Minister Pintard, during his commissioning speech, announced the government’s intention to increase enforcement resources, as well as hiring in fisheries. “The government is committed to increasing the fleet of vessels available to police a number of the islands, and over time we expect to have a direct impact through marine resources on all of them. Secondly, we are in the process of dramatically increasing the number of fisheries officers. We expect over the course of the next few months to hire roughly 32 new fisheries officers, who would be distributed throughout the Family Islands. Thirdly, the amendment to the Fisheries Act will be a significant move forward, in terms of protecting our marine environment, strengthening the regime of penalties against poachers, as well as those locally who are engaged in illegal, unregulated and unreported harvesting of marine resources.
“Today, this is a fulfillment of a commitment to strengthen our law enforcement capacity, and we wish for members of the public and other stakeholders to see fisheries officers in much the same way they see other law enforcement agencies – like the Police, Royal Bahamas Defence Force, Customs, and Immigration – and that is precisely why we are looking for a dramatic increase in their numbers.”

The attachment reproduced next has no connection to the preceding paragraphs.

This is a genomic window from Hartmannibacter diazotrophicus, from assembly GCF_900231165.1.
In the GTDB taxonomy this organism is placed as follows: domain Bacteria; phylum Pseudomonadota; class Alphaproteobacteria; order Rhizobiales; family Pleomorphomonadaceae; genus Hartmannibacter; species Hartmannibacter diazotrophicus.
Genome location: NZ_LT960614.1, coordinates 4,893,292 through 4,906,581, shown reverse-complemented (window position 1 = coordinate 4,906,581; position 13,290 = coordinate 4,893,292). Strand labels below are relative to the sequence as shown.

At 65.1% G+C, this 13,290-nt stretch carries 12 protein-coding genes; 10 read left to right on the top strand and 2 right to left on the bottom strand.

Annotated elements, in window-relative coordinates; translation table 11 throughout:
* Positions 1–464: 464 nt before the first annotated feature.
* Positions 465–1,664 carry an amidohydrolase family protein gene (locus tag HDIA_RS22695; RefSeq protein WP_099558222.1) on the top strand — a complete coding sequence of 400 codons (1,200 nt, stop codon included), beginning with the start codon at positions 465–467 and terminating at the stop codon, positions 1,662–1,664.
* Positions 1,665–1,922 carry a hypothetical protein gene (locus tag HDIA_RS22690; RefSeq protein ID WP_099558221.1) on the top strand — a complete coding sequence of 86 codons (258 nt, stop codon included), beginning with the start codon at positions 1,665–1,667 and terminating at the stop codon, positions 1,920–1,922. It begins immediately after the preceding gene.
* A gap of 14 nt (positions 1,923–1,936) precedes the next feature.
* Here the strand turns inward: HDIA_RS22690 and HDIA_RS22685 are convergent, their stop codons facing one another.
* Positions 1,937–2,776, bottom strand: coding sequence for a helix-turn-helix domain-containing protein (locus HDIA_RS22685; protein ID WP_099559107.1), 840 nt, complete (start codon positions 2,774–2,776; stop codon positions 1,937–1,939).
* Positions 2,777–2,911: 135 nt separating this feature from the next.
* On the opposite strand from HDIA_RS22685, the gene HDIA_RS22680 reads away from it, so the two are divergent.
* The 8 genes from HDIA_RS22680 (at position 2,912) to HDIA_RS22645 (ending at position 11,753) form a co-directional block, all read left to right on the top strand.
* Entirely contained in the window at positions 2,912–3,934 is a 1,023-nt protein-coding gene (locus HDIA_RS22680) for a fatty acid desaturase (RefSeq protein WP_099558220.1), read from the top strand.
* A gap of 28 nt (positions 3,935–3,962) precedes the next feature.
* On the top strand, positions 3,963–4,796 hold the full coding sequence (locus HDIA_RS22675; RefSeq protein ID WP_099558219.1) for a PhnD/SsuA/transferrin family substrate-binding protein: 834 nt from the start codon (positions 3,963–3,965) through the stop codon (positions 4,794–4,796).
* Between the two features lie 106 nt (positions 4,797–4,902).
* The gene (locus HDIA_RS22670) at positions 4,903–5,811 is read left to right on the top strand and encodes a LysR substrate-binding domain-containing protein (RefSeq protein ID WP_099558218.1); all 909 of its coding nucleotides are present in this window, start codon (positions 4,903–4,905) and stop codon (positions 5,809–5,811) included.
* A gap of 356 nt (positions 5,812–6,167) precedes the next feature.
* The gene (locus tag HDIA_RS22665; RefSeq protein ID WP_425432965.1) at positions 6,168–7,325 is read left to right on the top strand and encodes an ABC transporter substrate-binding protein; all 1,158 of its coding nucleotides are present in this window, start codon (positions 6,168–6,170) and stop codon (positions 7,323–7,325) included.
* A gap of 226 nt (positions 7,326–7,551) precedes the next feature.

With the main Fisheries/Marine Resources office is based in Palmetto Point, Eleuthera Supervisor, Denny Rankine, shared briefly on the local manpower expectations, saying, “Two of our officers now cover North Eleuthera, and in the new batch of officers to be hired, we are looking for several of them to be stationed in the north, so, they are in a better position to do what is necessary in those areas. There are currently five of us in the Eleuthera office, and I can’t say with certainty now, how many new officers we will get out of the new hires. However, I’m expecting to get at least two or three. We have a very large area to cover with 110 miles plus, so, additional officers will put us in a better position to provide better coverage, and do a better job.”